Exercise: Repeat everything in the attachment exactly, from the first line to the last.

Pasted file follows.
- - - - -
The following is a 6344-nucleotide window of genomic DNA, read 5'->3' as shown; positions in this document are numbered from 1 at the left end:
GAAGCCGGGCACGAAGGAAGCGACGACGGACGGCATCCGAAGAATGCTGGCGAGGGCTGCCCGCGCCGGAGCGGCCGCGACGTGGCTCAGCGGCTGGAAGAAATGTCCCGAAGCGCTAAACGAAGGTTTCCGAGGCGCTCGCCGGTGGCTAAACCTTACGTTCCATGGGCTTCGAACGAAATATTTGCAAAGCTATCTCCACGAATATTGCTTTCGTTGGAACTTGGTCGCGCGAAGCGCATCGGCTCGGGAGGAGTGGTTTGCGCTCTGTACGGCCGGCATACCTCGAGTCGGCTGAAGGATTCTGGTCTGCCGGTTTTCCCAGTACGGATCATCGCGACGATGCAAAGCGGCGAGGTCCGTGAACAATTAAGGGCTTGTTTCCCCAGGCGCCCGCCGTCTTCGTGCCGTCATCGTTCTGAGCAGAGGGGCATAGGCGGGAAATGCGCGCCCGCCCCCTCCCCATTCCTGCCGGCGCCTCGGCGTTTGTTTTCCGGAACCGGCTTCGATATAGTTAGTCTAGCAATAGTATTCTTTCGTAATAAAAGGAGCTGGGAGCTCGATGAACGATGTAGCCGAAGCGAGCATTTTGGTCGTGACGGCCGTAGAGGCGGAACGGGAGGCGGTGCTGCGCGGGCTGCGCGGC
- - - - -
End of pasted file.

The following is a 6344-nucleotide window of genomic DNA, read 5'->3' as shown; positions in this document are numbered from 1 at the left end:
GAAGCCGGGCACGAAGGAAGCGACGACGGACGGCATCCGAAGAATGCTGGCGAGGGCTGCCCGCGCCGGAGCGGCCGCGACGTGGCTCAGCGGCTGGAAGAAATGTCCCGAAGCGCTAAACGAAGGTTTCCGAGGCGCTCGCCGGTGGCTAAACCTTACGTTCCATGGGCTTCGAACGAAATATTTGCAAAGCTATCTCCACGAATATTGCTTTCGTTGGAACTTGGTCGCGCGAAGCGCATCGGCTCGGGAGGAGTGGTTTGCGCTCTGTACGGCCGGCATACCTCGAGTCGGCTGAAGGATTCTGGTCTGCCGGTTTTCCCAGTACGGATCATCGCGACGATGCAAAGCGGCGAGGTCCGTGAACAATTAAGGGCTTGTTTCCCCAGGCGCCCGCCGTCTTCGTGCCGTCATCGTTCTGAGCAGAGGGGCATAGGCGGGAAATGCGCGCCCGCCCCCTCCCCATTCCTGCCGGCGCCTCGGCGTTTGTTTTCCGGAACCGGCTTCGATATAGTTAGTCTAGCAATAGTATTCTTTCGTAATAAAAGGAGCTGGGAGCTCGATGAACGATGTAGCCGAAGCGAGCATTTTGGTCGTGACGGCCGTAGAGGCGGAACGGGAGGCGGTGCTGCGCGGGCTGCGCGGC